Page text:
Yergin: Well, if I had the time to write a political thriller or a movie script, that would be a great plot. Though, I think the reality is not as dramatic. It is not a zero-sum game. The Chinese are new players in the world economy and they have a high degree of urgency to obtain resources. It would be much more worrying if they were sitting on hundreds of billions of dollars in their central bank and not spending the money to add barrels of oil to the world's supply.
Spiegel: But the Chinese use different standards when they compete for exploration projects. They even offer weapons, something a Western firm naturally can't do.
Yergin: It may be equipment, it may be railway systems, it may be construction projects. But look at Angola: The Chinese spent a lot of money to get in there, but they are among many other companies. It is a much bigger game. In a couple of years, the Chinese will be seen as regular participants in international industry. Their companies have to report to shareholders as well as to the Chinese authorities. They need to make money, they have to be efficient. Clearly, the Chinese need the resources, but I don't think they want to clash with the industrial world which happens to be the market for their goods.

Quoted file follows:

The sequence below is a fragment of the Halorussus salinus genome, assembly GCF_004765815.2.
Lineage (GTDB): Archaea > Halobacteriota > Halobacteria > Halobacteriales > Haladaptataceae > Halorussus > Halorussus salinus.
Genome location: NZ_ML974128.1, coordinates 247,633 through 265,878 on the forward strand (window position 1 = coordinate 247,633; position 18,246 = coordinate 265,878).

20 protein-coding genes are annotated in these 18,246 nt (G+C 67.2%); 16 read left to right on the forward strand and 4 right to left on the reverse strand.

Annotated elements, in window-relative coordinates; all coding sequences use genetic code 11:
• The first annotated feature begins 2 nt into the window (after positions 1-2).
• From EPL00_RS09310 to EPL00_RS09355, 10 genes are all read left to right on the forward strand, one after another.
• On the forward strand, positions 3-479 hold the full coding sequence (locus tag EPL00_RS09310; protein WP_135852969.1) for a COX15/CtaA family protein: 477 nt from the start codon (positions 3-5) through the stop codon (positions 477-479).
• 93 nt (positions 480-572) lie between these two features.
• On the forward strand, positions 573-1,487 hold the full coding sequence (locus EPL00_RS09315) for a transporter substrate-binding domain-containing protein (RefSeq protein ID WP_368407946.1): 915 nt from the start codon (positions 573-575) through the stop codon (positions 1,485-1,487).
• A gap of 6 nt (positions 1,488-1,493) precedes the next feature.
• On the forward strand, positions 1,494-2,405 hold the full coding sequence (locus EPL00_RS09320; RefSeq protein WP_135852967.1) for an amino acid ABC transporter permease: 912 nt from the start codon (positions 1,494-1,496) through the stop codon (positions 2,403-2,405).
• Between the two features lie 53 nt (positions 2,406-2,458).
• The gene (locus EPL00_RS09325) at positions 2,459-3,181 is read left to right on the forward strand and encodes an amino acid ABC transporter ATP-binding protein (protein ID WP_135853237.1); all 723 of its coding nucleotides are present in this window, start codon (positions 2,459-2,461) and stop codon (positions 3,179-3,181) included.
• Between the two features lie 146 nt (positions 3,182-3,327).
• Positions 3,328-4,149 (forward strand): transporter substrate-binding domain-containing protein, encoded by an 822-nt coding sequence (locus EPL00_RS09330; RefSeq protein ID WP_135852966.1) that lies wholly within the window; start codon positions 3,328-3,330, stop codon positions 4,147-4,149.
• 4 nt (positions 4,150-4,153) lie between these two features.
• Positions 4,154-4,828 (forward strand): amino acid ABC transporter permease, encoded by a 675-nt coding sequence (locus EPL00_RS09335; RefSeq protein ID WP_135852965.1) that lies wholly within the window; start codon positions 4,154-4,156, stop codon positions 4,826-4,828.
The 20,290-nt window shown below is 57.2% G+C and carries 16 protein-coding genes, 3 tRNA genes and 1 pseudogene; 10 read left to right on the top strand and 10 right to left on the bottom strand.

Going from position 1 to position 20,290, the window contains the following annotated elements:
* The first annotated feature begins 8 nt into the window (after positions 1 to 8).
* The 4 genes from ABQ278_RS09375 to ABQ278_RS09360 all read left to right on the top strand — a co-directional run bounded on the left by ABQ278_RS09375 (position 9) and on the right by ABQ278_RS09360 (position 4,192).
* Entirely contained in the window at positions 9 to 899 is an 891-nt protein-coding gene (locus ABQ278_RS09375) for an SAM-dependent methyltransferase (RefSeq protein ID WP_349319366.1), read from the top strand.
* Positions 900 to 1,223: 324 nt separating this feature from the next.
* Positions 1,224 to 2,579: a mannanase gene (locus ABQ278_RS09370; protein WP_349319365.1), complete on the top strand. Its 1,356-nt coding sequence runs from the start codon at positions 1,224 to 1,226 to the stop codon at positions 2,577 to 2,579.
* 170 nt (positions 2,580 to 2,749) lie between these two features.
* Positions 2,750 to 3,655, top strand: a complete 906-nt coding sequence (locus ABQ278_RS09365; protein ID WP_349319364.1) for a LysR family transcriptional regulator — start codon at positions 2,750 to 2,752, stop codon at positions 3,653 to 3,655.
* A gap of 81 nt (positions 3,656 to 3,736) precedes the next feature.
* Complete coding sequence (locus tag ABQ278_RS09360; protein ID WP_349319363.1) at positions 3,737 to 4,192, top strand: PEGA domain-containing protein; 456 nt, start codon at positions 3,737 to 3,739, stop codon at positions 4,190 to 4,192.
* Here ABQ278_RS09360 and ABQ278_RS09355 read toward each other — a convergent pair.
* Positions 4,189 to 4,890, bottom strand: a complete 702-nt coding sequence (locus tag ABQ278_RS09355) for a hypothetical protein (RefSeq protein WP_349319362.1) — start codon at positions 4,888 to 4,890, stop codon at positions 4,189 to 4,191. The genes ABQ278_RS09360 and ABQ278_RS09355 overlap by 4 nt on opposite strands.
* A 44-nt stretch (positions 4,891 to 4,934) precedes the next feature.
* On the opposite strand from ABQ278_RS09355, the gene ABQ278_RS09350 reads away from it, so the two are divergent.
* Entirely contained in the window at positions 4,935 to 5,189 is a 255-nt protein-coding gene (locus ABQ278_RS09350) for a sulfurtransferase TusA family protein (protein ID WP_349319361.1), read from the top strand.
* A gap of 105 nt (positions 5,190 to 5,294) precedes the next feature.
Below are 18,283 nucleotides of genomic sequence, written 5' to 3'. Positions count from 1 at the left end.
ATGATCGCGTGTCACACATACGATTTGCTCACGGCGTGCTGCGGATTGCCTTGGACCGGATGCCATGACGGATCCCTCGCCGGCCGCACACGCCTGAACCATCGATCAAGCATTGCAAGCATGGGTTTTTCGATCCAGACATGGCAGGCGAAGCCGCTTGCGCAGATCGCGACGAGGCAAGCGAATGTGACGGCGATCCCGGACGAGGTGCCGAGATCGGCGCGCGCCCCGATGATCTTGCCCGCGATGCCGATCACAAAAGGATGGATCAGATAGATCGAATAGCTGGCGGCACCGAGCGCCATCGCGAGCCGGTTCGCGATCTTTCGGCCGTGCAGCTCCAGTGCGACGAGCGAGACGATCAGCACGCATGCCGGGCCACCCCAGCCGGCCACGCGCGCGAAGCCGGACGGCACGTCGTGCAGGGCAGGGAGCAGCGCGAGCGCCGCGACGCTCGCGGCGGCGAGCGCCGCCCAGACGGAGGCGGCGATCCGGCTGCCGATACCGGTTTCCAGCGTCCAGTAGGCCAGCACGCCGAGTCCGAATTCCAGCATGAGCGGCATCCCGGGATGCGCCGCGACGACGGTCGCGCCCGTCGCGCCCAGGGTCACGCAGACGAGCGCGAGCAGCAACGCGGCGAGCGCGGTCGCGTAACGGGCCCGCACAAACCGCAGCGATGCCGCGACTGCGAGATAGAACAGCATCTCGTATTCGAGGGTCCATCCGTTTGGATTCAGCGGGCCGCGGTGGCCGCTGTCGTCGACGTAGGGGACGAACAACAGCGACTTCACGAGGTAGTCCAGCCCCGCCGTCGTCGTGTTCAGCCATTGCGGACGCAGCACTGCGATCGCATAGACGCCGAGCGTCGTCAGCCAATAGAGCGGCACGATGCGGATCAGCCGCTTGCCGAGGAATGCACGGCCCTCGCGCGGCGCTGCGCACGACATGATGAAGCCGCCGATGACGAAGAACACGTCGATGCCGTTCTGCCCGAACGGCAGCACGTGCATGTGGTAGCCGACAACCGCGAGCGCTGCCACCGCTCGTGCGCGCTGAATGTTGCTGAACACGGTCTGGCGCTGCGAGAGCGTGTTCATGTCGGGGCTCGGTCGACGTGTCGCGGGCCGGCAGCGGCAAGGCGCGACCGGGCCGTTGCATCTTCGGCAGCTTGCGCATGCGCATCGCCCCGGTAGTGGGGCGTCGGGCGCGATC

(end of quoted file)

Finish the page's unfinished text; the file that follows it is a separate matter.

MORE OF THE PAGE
Spiegel: But the Chinese hunger for oil makes the world market tighter than ever. How can the oil suppliers satisfy this rising demand?
Yergin: I think the shock of demand from China has passed now. In 2004 we had this amazing 16 percent growth in Chinese consumption. But now the focus is shifting to supply. We are currently experiencing a slow-motion supply shock, the aggregate disruption of more than 2 million barrels per day. This has a lot to do with the unrest in Nigeria, but also with the production loss after the hurricanes in the Gulf of Mexico, the decline in Iraq since the 2003 war, and the decline in Venezuelan output since 2002. So today we're standing at a historic juncture: After a quarter century, the great cushion of oil surplus production capacity that was created after the turbulences of the 1970s has been largely spent.
Spiegel: Is the current scarcity just a question of capacity or also one of geology? There are quite a few experts who believe that global production will reach a peak soon and decline fairly rapidly.